One of my cousins had an adorable baby boy, who I neglected to make a blanket for for so long he turned into a toddler. So a toddler blanket it is. When I asked what they would like to go with the blanket, they took a look through my Pinterest boards and landed on a jester hat. I was expecting a stuffed animal, but jester hat will do. Hopefully he'll be able to use it before he grows out of it. The weather is getting warmer after all.
|Granny square blanket with jester hat.|
Granny Square Blanket
Thoughts from the process
The blanket uses 5 by 6 granny square patches. Each granny square has six rows, two of each color. I changed the order of the colors to get three kinds of granny square to make the below pattern.
|Fully picture of toddler blanket.|
I used a flat slip stitch to join the squares together. I like how it turned out, though there is a definite right and wrong side to this blanket by both the square and the joining stitch.
After joining the squares together I added a tiny scalloped crochet edging, seen at the bottom of the linked blog post.
|Close up of tiny scalloped crochet edging.|
While working on the edging, I also made sure to have a scallop at each corner.
|Scallop edging at corner of blanket.|
Now that I can see the blanket in it's entirety from far away with a picture, I'm glad I had the husband help me with the color choices and order. I attribute to him the fact the pattern came out so well.
Funny enough this blanket was originally intended to be made with scrap yarn, but I didn't have enough so I ended up buying new skeins of all three colors! So I'll be looking for another project to use this yarn with.
Stiff yarn is good and bad
And as my final comment, this yarn is stiff, which resulted in two things.
One my hands started to hurt if I stitched too much. I should probably use a bigger hook next time.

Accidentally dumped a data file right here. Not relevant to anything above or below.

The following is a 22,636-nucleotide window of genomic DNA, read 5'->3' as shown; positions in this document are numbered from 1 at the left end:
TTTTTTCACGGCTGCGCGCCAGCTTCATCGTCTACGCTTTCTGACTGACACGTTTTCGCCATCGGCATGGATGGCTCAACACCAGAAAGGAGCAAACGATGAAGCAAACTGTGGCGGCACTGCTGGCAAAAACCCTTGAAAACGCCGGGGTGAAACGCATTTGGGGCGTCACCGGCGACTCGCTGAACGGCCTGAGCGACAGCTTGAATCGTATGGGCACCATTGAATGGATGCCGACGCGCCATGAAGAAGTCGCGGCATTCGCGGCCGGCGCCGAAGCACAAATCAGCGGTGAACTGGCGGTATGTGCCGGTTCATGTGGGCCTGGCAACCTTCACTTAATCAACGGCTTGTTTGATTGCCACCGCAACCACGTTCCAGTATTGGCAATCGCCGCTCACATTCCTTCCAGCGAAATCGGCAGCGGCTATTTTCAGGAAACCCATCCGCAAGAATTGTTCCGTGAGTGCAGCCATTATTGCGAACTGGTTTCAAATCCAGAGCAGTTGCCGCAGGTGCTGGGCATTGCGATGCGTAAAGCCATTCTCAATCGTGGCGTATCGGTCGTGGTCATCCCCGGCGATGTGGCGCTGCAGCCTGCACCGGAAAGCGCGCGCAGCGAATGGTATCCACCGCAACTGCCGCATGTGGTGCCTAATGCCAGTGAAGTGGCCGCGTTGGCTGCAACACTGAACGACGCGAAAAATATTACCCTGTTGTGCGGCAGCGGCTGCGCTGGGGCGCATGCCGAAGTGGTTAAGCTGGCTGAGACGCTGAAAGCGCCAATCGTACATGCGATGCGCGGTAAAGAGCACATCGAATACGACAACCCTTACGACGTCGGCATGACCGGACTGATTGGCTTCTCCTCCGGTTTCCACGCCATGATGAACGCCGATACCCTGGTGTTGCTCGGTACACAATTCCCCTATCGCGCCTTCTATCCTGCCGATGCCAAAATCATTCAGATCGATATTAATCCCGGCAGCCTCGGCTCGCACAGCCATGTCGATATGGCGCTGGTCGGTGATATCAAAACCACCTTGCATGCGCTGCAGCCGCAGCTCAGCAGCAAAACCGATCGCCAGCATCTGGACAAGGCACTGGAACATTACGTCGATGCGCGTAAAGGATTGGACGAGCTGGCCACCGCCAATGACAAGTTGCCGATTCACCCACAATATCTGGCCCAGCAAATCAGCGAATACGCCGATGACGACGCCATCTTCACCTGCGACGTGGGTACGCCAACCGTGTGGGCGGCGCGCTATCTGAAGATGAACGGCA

Second the stiffness is great for beginners because it's easier to make consistent sized loops. Discovering this was a happy accident. I was teaching a friend to crochet and the black yarn she had was terrible for seeing what she was doing. So I grabbed the nearest ball of yarn that wasn't such a dark color and it happened to be this yarn.
This jester hat is adorable and the pattern surprised me. I was expecting to have to crochet multiple pieces and then stitch it all together. Actually it's one solid piece that is then sewn closed.
Carrying up yarn = fat seam
The pattern had me carry the unused yarn up as I did the stripes, which resulted in a really fat seam at the back of the hat (not pictured). If I make this again think I'd consider not doing that and simply sewing in my yarn ends for the sake of having a bit less of a fat seam. And perhaps the ends could be used to join the hat together, resulting in a nice stripe without too much interruption. Something to think about.
Making wearable crochet, means always always always check the gauge
I had to undo the beginning rows for this hat a couple times because I rarely crochet things that requires being careful with gauge (i.e. blankets and stuffed animals). So unsurprisingly I was a bit relaxed about how close the size of the hat was to what it needed to be. This meant I didn't stretch the beginning rows as far as they could go and measure from that. However due to the yarn's stiffness the more rows I crocheted the more it stretched and firmed up, resulting in a hat that would have been way to big. Lesson learned I guess.